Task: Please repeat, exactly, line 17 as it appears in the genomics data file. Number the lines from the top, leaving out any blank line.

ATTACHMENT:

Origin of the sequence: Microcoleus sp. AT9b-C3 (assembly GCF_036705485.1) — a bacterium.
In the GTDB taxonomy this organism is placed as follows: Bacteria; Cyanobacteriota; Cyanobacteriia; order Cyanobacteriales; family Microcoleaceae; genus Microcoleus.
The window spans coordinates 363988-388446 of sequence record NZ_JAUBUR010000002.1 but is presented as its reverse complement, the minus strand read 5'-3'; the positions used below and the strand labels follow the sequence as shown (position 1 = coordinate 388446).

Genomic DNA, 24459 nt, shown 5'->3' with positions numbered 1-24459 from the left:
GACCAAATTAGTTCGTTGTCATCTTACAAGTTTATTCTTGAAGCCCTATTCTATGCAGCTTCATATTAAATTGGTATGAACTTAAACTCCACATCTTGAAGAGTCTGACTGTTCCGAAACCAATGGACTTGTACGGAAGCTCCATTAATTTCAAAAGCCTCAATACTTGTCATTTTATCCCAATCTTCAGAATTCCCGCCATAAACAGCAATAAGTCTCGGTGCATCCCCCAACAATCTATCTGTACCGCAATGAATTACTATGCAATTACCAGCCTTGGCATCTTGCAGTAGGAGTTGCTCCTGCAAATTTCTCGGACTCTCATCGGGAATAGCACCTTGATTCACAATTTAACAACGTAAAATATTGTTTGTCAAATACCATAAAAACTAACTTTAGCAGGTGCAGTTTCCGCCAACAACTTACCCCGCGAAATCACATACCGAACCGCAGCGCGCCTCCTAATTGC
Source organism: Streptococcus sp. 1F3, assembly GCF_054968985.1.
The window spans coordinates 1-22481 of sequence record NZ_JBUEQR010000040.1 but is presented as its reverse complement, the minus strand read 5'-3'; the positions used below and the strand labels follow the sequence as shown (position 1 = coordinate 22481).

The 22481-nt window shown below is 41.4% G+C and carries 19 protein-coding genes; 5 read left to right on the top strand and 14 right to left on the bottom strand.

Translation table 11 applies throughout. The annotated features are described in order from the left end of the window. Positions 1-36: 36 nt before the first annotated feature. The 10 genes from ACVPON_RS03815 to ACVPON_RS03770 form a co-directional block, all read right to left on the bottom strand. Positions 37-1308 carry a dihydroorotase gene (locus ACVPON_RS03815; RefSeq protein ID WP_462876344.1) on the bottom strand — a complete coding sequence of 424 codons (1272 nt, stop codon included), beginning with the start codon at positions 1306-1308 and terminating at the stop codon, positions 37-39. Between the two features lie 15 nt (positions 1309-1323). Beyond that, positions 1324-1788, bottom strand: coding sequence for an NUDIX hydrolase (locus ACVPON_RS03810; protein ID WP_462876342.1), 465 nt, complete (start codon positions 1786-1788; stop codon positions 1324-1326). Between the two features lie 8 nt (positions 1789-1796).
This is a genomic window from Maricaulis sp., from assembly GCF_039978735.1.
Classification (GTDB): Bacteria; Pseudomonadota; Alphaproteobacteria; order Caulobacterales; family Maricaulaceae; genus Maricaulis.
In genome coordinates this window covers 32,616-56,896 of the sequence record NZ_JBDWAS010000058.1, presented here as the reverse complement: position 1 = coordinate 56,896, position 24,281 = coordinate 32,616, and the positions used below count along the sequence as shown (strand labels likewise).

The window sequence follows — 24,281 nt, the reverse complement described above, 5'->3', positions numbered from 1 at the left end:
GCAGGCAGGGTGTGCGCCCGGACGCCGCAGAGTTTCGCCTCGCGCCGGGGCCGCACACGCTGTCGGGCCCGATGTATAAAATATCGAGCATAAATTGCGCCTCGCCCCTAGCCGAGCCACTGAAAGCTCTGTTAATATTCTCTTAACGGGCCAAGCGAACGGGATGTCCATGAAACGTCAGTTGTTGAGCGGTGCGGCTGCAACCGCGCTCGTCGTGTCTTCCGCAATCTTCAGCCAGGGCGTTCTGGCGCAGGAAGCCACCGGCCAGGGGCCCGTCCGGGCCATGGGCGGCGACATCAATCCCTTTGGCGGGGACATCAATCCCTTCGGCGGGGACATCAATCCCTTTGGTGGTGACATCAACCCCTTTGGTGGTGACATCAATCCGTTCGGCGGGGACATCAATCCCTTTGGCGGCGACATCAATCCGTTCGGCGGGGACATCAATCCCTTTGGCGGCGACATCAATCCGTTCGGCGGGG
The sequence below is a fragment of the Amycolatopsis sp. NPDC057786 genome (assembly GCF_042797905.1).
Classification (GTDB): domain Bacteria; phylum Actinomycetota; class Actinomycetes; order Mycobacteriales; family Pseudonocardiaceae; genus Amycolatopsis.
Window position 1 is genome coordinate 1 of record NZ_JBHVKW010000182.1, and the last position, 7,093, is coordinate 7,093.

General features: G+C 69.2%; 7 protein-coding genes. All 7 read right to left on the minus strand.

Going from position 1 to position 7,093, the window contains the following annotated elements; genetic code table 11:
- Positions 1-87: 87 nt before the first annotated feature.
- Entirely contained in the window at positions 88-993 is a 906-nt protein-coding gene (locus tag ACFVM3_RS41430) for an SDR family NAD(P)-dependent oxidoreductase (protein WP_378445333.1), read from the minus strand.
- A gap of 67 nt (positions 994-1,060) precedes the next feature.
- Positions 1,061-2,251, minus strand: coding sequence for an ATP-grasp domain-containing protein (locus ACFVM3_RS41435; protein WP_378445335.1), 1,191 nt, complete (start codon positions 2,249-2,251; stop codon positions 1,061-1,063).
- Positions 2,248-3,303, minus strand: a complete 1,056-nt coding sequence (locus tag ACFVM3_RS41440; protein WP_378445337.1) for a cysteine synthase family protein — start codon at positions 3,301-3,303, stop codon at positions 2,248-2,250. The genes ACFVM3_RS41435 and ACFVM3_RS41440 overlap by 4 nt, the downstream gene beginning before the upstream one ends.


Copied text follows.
Window position 1 is genome coordinate 1 of record NZ_JBHVKW010000182.1, and the last position, 7,093, is coordinate 7,093.